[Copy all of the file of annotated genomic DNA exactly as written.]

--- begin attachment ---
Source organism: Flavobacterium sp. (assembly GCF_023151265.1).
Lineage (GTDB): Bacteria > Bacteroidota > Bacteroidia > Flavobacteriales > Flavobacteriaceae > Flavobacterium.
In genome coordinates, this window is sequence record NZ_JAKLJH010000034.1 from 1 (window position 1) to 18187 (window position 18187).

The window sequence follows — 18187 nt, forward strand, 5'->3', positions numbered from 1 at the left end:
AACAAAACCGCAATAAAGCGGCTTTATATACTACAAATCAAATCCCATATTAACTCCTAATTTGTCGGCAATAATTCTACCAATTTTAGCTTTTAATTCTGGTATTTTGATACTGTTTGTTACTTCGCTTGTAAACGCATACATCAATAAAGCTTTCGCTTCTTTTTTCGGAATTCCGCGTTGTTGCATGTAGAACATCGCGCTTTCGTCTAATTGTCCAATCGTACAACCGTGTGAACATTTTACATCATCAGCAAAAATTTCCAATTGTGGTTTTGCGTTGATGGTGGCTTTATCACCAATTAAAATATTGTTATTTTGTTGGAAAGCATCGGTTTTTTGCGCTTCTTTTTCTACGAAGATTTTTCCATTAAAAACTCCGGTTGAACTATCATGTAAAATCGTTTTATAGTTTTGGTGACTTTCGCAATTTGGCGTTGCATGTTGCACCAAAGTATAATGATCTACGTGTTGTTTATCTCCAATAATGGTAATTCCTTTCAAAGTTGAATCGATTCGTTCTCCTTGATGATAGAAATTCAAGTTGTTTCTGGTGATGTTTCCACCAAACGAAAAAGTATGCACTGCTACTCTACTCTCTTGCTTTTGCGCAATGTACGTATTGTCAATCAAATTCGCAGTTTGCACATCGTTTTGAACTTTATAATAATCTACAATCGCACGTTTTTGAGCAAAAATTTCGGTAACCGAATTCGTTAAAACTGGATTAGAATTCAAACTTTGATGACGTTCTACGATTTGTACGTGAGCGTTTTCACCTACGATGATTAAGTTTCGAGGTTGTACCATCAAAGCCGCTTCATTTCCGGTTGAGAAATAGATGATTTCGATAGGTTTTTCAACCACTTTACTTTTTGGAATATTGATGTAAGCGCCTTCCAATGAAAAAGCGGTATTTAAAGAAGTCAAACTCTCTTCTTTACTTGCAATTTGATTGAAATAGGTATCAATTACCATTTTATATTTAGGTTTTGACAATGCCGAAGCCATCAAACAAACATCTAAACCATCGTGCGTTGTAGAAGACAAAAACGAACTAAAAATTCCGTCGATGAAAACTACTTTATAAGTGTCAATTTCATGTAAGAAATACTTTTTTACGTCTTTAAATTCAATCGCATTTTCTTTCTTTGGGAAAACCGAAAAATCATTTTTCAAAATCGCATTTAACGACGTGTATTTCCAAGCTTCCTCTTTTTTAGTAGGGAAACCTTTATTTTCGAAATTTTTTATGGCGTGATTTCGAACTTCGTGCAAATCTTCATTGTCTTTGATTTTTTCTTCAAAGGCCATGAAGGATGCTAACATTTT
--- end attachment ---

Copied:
Source organism: Flavobacterium sp. (assembly GCF_023151265.1).
Lineage (GTDB): Bacteria > Bacteroidota > Bacteroidia > Flavobacteriales > Flavobacteriaceae > Flavobacterium.
In genome coordinates, this window is sequence record NZ_JAKLJH010000034.1 from 1 (window position 1) to 18187 (window position 18187).

The window sequence follows — 18187 nt, forward strand, 5'->3', positions numbered from 1 at the left end:
AACAAAACCGCAATAAAGCGGCTTTATATACTACAAATCAAATCCCATATTAACTCCTAATTTGTCGGCAATAATTCTACCAATTTTAGCTTTTAATTCTGGTATTTTGATACTGTTTGTTACTTCGCTTGTAAACGCATACATCAATAAAGCTTTCGCTTCTTTTTTCGGAATTCCGCGTTGTTGCATGTAGAACATCGCGCTTTCGTCTAATTGTCCAATCGTACAACCGTGTGAACATTTTACATCATCAGCAAAAATTTCCAATTGTGGTTTTGCGTTGATGGTGGCTTTATCACCAATTAAAATATTGTTATTTTGTTGGAAAGCATCGGTTTTTTGCGCTTCTTTTTCTACGAAGATTTTTCCATTAAAAACTCCGGTTGAACTATCATGTAAAATCGTTTTATAGTTTTGGTGACTTTCGCAATTTGGCGTTGCATGTTGCACCAAAGTATAATGATCTACGTGTTGTTTATCTCCAATAATGGTAATTCCTTTCAAAGTTGAATCGATTCGTTCTCCTTGATGATAGAAATTCAAGTTGTTTCTGGTGATGTTTCCACCAAACGAAAAAGTATGCACTGCTACTCTACTCTCTTGCTTTTGCGCAATGTACGTATTGTCAATCAAATTCGCAGTTTGCACATCGTTTTGAACTTTATAATAATCTACAATCGCACGTTTTTGAGCAAAAATTTCGGTAACCGAATTCGTTAAAACTGGATTAGAATTCAAACTTTGATGACGTTCTACGATTTGTACGTGAGCGTTTTCACCTACGATGATTAAGTTTCGAGGTTGTACCATCAAAGCCGCTTCATTTCCGGTTGAGAAATAGATGATTTCGATAGGTTTTTCAACCACTTTACTTTTTGGAATATTGATGTAAGCGCCTTCCAATGAAAAAGCGGTATTTAAAGAAGTCAAACTCTCTTCTTTACTTGCAATTTGATTGAAATAGGTATCAATTACCATTTTATATTTAGGTTTTGACAATGCCGAAGCCATCAAACAAACATCTAAACCATCGTGCGTTGTAGAAGACAAAAACGAACTAAAAATTCCGTCGATGAAAACTACTTTATAAGTGTCAATTTCATGTAAGAAATACTTTTTTACGTCTTTAAATTCAATCGCATTTTCTTTCTTTGGGAAAACCGAAAAATCATTTTTCAAAATCGCATTTAACGACGTGTATTTCCAAGCTTCCTCTTTTTTAGTAGGGAAACCTTTATTTTCGAAATTTTTTATGGCGTGATTTCGAACTTCGTGCAAATCTTCATTGTCTTTGATTTTTTCTTCAAAGGCCATGAAGGATGCTAACATTTT